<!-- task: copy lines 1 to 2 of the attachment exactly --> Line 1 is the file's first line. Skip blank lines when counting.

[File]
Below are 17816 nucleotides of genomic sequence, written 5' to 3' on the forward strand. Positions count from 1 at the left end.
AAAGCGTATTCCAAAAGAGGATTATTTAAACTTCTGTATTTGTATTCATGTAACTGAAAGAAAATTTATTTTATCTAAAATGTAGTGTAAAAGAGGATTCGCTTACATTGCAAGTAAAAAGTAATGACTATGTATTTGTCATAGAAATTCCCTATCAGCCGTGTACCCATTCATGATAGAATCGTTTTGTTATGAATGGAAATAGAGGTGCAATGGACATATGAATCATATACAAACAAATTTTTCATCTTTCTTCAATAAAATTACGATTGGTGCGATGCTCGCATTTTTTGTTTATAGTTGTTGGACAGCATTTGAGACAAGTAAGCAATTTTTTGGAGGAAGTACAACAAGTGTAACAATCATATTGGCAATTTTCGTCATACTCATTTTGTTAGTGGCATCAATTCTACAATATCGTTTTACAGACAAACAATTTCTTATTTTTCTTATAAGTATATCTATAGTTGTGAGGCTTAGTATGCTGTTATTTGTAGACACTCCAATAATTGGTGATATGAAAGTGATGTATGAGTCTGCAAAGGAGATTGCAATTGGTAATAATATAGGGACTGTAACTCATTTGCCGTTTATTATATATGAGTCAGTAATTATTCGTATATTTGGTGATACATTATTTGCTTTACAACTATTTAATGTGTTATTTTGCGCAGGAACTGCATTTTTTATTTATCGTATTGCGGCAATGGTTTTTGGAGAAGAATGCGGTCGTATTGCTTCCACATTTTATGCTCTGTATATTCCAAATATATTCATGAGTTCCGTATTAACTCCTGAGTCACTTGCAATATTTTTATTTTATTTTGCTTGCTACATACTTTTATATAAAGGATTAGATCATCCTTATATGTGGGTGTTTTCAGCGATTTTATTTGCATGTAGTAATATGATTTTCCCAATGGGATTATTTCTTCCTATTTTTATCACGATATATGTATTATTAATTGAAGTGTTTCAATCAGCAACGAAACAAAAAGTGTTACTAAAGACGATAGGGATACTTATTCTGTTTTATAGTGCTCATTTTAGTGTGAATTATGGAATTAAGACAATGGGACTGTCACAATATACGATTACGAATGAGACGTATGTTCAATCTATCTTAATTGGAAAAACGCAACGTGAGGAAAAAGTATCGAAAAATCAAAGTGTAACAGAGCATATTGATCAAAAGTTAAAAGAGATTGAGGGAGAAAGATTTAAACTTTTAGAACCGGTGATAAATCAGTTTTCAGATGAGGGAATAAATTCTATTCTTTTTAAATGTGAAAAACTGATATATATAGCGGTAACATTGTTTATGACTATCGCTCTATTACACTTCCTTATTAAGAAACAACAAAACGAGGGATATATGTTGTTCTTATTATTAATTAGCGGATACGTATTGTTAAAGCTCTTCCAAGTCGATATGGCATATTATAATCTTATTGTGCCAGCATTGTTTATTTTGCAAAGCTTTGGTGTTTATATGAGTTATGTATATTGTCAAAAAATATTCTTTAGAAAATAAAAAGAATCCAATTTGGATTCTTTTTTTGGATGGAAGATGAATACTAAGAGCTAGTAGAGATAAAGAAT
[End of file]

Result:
Below are 17816 nucleotides of genomic sequence, written 5' to 3' on the forward strand. Positions count from 1 at the left end.
AAAGCGTATTCCAAAAGAGGATTATTTAAACTTCTGTATTTGTATTCATGTAACTGAAAGAAAATTTATTTTATCTAAAATGTAGTGTAAAAGAGGATTCGCTTACATTGCAAGTAAAAAGTAATGACTATGTATTTGTCATAGAAATTCCCTATCAGCCGTGTACCCATTCATGATAGAATCGTTTTGTTATGAATGGAAATAGAGGTGCAATGGACATATGAATCATATACAAACAAATTTTTCATCTTTCTTCAATAAAATTACGATTGGTGCGATGCTCGCATTTTTTGTTTATAGTTGTTGGACAGCATTTGAGACAAGTAAGCAATTTTTTGGAGGAAGTACAACAAGTGTAACAATCATATTGGCAATTTTCGTCATACTCATTTTGTTAGTGGCATCAATTCTACAATATCGTTTTACAGACAAACAATTTCTTATTTTTCTTATAAGTATATCTATAGTTGTGAGGCTTAGTATGCTGTTATTTGTAGACACTCCAATAATTGGTGATATGAAAGTGATGTATGAGTCTGCAAAGGAGATTGCAATTGGTAATAATATAGGGACTGTAACTCATTTGCCGTTTATTATATATGAGTCAGTAATTATTCGTATATTTGGTGATACATTATTTGCTTTACAACTATTTAATGTGTTATTTTGCGCAGGAACTGCATTTTTTATTTATCGTATTGCGGCAATGGTTTTTGGAGAAGAATGCGGTCGTATTGCTTCCACATTTTATGCTCTGTATATTCCAAATATATTCATGAGTTCCGTATTAACTCCTGAGTCACTTGCAATATTTTTATTTTATTTTGCTTGCTACATACTTTTATATAAAGGATTAGATCATCCTTATATGTGGGTGTTTTCAGCGATTTTATTTGCATGTAGTAATATGATTTTCCCAATGGGATTATTTCTTCCTATTTTTATCACGATATATGTATTATTAATTGAAGTGTTTCAATCAGCAACGAAACAAAAAGTGTTACTAAAGACGATAGGGATACTTATTCTGTTTTATAGTGCTCATTTTAGTGTGAATTATGGAATTAAGACAATGGGACTGTCACAATATACGATTACGAATGAGACGTATGTTCAATCTATCTTAATTGGAAAAACGCAACGTGAGGAAAAAGTATCGAAAAATCAAAGTGTAACAGAGCATATTGATCAAAAGTTAAAAGAGATTGAGGGAGAAAGATTTAAACTTTTAGAACCGGTGATAAATCAGTTTTCAGATGAGGGAATAAATTCTATTCTTTTTAAATGTGAAAAACTGATATATATAGCGGTAACATTGTTTATGACTATCGCTCTATTACACTTCCTTATTAAGAAACAACAAAACGAGGGATATATGTTGTTCTTATTATTAATTAGCGGATACGTATTGTTAAAGCTCTTCCAAGTCGATATGGCATATTATAATCTTATTGTGCCAGCATTGTTTATTTTGCAAAGCTTTGGTGTTTATATGAGTTATGTATATTGTCAAAAAATATTCTTTAGAAAATAAAAAGAATCCAATTTGGATTCTTTTTTTGGATGGAAGATGAATACTAAGAGCTAGTAGAGATAAAGAAT